- Driving, falling coconuts and swimming are the leading causes of death in Bali.
- Wooden baskets, placemats and purses are a handmade Balinese tradition and a shopping and shipping nightmare for me (and the Japanese).
- Yoga in rice paddies is a very relaxing and beautiful experience but at dusk when the mosquitoes are ready for sweet blood it is nearly impossible for me to quiet my mind or body. My yoga instructor did not seem to appreciate my concerns.
- Alcohol in Bali is expensive. Stick with lassis or fruit juice.
- Food in Indonesia is delightful. Barramundi fish, marinated tofu and tempeh are my favorites.
- Starbucks has AC and Wifi. What more can you need?
- There has never been a market I haven’t liked. Who are we kidding? There has never been a market I haven’t missed and Jill is no innocent bystander.
- DHL has an office in UBUD. The Japanese send more home than the Americans.
- Twenty Kilos worth of luggage is really not that much weight.
- OFF bug spray should hire me as their Caucasian spokesperson.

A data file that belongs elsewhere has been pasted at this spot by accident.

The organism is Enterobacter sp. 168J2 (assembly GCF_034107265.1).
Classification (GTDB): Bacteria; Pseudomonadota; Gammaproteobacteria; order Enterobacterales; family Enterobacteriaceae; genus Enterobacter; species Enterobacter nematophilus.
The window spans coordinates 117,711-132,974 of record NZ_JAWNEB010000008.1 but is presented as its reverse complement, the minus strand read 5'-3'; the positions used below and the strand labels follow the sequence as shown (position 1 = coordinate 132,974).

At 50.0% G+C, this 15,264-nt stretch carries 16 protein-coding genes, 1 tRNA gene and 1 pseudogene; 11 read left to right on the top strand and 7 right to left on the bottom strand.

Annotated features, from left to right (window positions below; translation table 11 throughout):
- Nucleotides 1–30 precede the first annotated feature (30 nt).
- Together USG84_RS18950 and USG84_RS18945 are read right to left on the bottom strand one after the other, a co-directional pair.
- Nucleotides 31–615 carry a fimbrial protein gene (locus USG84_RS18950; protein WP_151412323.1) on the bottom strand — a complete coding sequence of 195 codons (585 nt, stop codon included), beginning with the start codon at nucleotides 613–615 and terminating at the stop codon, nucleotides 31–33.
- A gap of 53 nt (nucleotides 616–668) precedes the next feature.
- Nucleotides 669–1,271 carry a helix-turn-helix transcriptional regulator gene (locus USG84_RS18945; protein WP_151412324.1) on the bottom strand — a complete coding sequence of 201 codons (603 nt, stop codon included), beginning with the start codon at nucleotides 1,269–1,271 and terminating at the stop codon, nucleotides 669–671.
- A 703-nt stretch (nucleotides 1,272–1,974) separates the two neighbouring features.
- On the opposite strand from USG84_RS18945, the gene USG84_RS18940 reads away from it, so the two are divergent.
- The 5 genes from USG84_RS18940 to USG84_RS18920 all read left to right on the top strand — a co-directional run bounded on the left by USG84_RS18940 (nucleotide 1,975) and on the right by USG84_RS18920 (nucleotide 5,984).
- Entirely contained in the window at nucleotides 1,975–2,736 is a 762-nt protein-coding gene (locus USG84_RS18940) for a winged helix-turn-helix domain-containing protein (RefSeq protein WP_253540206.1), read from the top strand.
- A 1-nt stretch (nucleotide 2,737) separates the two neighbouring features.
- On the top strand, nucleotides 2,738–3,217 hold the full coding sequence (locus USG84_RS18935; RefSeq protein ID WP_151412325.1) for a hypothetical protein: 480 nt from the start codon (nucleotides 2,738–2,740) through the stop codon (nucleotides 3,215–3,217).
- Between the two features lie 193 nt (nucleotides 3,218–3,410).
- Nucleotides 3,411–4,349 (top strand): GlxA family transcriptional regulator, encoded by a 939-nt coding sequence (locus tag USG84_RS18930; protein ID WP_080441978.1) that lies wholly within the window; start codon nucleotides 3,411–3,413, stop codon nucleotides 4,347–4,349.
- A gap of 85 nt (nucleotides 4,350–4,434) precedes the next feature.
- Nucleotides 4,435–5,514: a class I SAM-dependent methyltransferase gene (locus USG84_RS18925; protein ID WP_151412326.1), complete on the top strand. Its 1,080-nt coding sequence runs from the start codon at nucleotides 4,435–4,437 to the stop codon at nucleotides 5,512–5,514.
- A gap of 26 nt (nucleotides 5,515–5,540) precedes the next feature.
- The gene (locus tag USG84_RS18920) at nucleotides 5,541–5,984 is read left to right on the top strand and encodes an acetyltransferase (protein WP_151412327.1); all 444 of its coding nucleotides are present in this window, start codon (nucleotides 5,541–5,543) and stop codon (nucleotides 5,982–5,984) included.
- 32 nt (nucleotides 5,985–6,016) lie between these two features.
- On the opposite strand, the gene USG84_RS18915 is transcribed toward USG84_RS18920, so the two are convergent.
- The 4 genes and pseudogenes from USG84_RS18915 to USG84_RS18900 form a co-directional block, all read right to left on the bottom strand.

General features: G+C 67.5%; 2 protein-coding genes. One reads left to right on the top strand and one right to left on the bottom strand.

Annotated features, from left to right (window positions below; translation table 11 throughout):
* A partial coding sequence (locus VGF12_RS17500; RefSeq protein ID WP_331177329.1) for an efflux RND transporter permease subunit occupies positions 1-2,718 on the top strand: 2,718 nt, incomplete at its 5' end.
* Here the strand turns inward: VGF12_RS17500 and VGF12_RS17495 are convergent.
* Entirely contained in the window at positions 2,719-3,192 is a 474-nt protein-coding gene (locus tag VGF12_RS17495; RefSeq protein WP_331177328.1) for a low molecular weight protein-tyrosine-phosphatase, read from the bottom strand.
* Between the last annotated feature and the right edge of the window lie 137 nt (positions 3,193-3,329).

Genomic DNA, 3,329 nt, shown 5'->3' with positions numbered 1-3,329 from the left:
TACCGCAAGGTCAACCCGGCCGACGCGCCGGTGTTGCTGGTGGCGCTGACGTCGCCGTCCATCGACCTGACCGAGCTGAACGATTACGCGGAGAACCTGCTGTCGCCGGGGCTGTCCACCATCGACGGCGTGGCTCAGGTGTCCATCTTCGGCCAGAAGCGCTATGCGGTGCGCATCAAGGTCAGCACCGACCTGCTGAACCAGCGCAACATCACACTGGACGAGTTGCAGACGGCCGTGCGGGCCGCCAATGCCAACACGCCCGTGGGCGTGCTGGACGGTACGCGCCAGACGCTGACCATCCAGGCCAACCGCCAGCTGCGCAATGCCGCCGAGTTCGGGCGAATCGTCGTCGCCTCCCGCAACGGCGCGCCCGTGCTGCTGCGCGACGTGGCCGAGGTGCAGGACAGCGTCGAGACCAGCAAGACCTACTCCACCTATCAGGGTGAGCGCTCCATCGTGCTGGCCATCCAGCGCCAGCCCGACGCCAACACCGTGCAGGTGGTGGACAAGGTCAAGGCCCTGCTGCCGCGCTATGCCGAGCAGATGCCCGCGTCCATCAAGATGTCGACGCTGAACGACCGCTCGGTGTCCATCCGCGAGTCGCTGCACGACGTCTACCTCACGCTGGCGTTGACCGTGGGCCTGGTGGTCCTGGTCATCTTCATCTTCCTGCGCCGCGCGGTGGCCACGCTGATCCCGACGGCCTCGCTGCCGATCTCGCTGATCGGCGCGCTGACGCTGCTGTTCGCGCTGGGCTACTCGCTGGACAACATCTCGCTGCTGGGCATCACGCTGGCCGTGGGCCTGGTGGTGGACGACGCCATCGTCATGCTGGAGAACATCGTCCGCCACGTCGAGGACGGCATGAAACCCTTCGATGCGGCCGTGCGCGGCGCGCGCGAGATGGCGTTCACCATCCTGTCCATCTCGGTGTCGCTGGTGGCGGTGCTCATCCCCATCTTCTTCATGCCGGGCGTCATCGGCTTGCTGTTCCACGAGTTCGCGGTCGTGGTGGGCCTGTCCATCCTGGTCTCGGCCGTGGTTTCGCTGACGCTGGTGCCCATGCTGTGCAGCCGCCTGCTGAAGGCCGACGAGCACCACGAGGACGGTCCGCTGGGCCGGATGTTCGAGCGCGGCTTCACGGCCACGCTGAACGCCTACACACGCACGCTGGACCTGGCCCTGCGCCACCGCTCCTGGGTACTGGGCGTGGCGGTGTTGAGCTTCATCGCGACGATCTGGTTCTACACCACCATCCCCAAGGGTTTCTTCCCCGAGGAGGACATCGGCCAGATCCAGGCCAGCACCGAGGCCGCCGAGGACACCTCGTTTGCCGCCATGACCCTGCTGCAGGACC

- Bali is hot during dry season, wet season, morning, night and anytime in between.
- If I lived in Bali, I would teach people that when tourists see rats in the market it does not want to make them shop. In fact, it makes them leave the store.
- There is a difference between a $30 meal (Nomand, Nuri’s) and a $100 meal (Bridges – a must go).
And last but not least…The healer, the bullshit artist and the tarot card reader
On our last day and pretty much in our last hour of our trip to Bali, Jill and I visited a tarot card reader. She went first and as I’m not one to spill the beans, I will leave her to share her version of events.
Either there is a convention of healers who see a ton of needy, single, work alcoholic type New York females or I am truly in need of change.